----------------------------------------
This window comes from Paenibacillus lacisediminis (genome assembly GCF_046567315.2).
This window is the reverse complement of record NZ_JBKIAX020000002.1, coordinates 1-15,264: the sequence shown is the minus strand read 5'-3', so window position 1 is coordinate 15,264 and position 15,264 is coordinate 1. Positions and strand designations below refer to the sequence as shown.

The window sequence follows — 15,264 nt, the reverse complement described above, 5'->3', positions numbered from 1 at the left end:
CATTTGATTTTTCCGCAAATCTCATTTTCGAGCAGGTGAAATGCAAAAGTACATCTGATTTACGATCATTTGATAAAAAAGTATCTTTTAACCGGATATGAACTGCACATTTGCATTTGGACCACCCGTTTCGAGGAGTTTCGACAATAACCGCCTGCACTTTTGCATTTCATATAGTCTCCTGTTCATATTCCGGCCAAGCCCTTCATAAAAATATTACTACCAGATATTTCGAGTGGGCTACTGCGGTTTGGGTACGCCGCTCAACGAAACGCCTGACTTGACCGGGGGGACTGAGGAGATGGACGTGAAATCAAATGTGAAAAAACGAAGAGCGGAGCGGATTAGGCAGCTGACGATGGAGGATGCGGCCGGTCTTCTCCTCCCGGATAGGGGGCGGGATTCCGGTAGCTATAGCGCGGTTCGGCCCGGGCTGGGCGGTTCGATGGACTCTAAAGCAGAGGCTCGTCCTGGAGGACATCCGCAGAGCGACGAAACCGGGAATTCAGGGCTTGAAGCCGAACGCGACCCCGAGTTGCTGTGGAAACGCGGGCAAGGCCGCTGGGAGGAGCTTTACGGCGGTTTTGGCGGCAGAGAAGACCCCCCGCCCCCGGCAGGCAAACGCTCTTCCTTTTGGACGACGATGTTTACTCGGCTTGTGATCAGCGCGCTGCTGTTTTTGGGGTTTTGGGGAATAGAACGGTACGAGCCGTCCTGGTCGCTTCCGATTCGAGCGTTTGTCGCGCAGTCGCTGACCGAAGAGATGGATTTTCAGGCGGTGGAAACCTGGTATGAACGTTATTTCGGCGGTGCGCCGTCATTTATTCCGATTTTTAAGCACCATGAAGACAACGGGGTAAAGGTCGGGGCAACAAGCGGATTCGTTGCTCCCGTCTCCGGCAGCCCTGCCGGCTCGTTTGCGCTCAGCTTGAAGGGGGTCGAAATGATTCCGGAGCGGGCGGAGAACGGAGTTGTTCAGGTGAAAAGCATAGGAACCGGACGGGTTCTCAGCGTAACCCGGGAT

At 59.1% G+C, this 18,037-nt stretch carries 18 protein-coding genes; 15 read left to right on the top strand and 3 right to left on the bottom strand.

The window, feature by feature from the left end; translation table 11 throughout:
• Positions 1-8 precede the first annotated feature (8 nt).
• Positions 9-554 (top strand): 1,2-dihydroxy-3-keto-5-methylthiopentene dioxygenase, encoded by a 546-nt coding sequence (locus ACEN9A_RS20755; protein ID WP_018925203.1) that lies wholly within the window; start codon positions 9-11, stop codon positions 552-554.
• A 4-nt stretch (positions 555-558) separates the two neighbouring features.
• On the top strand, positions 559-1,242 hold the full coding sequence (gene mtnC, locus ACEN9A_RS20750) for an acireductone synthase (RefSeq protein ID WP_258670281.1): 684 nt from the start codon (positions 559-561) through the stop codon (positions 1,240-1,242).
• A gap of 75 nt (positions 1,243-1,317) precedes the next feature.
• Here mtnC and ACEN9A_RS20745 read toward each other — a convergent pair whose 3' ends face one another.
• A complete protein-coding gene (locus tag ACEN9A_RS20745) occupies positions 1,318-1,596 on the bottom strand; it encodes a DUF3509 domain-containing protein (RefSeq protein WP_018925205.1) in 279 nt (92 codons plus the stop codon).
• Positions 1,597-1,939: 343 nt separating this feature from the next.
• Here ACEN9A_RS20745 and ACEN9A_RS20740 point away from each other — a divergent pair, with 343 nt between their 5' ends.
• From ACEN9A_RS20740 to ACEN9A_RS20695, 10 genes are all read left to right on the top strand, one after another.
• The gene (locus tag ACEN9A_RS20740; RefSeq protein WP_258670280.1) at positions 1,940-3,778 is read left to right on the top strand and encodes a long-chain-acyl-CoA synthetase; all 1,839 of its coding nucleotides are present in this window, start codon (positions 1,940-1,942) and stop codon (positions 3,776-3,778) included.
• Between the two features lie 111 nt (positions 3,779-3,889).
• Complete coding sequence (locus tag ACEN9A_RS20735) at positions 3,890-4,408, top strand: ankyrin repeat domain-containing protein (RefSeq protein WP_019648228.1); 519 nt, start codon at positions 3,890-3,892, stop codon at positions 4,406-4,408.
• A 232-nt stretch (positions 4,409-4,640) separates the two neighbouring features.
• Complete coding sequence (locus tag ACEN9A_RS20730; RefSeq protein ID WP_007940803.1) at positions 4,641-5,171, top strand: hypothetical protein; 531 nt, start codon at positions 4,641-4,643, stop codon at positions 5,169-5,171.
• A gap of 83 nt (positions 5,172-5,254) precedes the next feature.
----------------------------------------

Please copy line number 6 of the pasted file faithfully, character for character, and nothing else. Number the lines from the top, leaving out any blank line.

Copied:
The window, feature by feature from the left end; translation table 11 throughout: